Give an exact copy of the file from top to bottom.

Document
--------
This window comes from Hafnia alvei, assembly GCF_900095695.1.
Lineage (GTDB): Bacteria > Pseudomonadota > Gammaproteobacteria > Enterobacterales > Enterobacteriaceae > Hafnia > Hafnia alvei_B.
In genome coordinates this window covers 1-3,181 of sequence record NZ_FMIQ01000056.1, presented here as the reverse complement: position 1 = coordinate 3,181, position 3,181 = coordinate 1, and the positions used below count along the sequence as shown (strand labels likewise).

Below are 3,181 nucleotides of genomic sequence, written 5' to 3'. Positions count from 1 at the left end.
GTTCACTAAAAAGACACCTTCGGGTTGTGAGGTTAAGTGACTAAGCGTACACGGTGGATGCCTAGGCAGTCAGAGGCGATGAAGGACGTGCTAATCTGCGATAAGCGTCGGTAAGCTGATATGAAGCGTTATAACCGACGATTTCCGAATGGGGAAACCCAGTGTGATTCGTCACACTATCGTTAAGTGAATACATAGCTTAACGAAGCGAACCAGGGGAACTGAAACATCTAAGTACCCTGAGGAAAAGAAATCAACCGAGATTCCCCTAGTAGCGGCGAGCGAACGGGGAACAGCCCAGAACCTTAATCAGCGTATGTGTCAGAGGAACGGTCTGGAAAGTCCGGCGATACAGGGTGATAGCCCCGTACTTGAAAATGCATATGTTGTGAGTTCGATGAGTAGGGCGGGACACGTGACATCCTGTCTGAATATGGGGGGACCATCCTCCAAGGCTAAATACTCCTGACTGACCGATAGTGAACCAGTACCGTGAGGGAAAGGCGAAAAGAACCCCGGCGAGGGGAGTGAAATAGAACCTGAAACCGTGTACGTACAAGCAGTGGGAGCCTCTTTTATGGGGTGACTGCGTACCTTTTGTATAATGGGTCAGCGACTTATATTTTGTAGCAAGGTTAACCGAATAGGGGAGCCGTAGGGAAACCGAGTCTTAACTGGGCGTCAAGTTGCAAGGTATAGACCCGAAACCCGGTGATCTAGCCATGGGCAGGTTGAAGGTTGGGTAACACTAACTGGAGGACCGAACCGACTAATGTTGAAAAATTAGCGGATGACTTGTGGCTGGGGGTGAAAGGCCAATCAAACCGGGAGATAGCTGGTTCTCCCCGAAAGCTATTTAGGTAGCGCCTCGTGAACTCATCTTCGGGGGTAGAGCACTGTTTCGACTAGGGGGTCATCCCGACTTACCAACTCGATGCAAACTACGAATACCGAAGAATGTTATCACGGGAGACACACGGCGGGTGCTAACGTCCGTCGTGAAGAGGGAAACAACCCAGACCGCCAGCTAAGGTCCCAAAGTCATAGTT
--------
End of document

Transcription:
This window comes from Hafnia alvei, assembly GCF_900095695.1.
Lineage (GTDB): Bacteria > Pseudomonadota > Gammaproteobacteria > Enterobacterales > Enterobacteriaceae > Hafnia > Hafnia alvei_B.
In genome coordinates this window covers 1-3,181 of sequence record NZ_FMIQ01000056.1, presented here as the reverse complement: position 1 = coordinate 3,181, position 3,181 = coordinate 1, and the positions used below count along the sequence as shown (strand labels likewise).

Below are 3,181 nucleotides of genomic sequence, written 5' to 3'. Positions count from 1 at the left end.
GTTCACTAAAAAGACACCTTCGGGTTGTGAGGTTAAGTGACTAAGCGTACACGGTGGATGCCTAGGCAGTCAGAGGCGATGAAGGACGTGCTAATCTGCGATAAGCGTCGGTAAGCTGATATGAAGCGTTATAACCGACGATTTCCGAATGGGGAAACCCAGTGTGATTCGTCACACTATCGTTAAGTGAATACATAGCTTAACGAAGCGAACCAGGGGAACTGAAACATCTAAGTACCCTGAGGAAAAGAAATCAACCGAGATTCCCCTAGTAGCGGCGAGCGAACGGGGAACAGCCCAGAACCTTAATCAGCGTATGTGTCAGAGGAACGGTCTGGAAAGTCCGGCGATACAGGGTGATAGCCCCGTACTTGAAAATGCATATGTTGTGAGTTCGATGAGTAGGGCGGGACACGTGACATCCTGTCTGAATATGGGGGGACCATCCTCCAAGGCTAAATACTCCTGACTGACCGATAGTGAACCAGTACCGTGAGGGAAAGGCGAAAAGAACCCCGGCGAGGGGAGTGAAATAGAACCTGAAACCGTGTACGTACAAGCAGTGGGAGCCTCTTTTATGGGGTGACTGCGTACCTTTTGTATAATGGGTCAGCGACTTATATTTTGTAGCAAGGTTAACCGAATAGGGGAGCCGTAGGGAAACCGAGTCTTAACTGGGCGTCAAGTTGCAAGGTATAGACCCGAAACCCGGTGATCTAGCCATGGGCAGGTTGAAGGTTGGGTAACACTAACTGGAGGACCGAACCGACTAATGTTGAAAAATTAGCGGATGACTTGTGGCTGGGGGTGAAAGGCCAATCAAACCGGGAGATAGCTGGTTCTCCCCGAAAGCTATTTAGGTAGCGCCTCGTGAACTCATCTTCGGGGGTAGAGCACTGTTTCGACTAGGGGGTCATCCCGACTTACCAACTCGATGCAAACTACGAATACCGAAGAATGTTATCACGGGAGACACACGGCGGGTGCTAACGTCCGTCGTGAAGAGGGAAACAACCCAGACCGCCAGCTAAGGTCCCAAAGTCATAGTT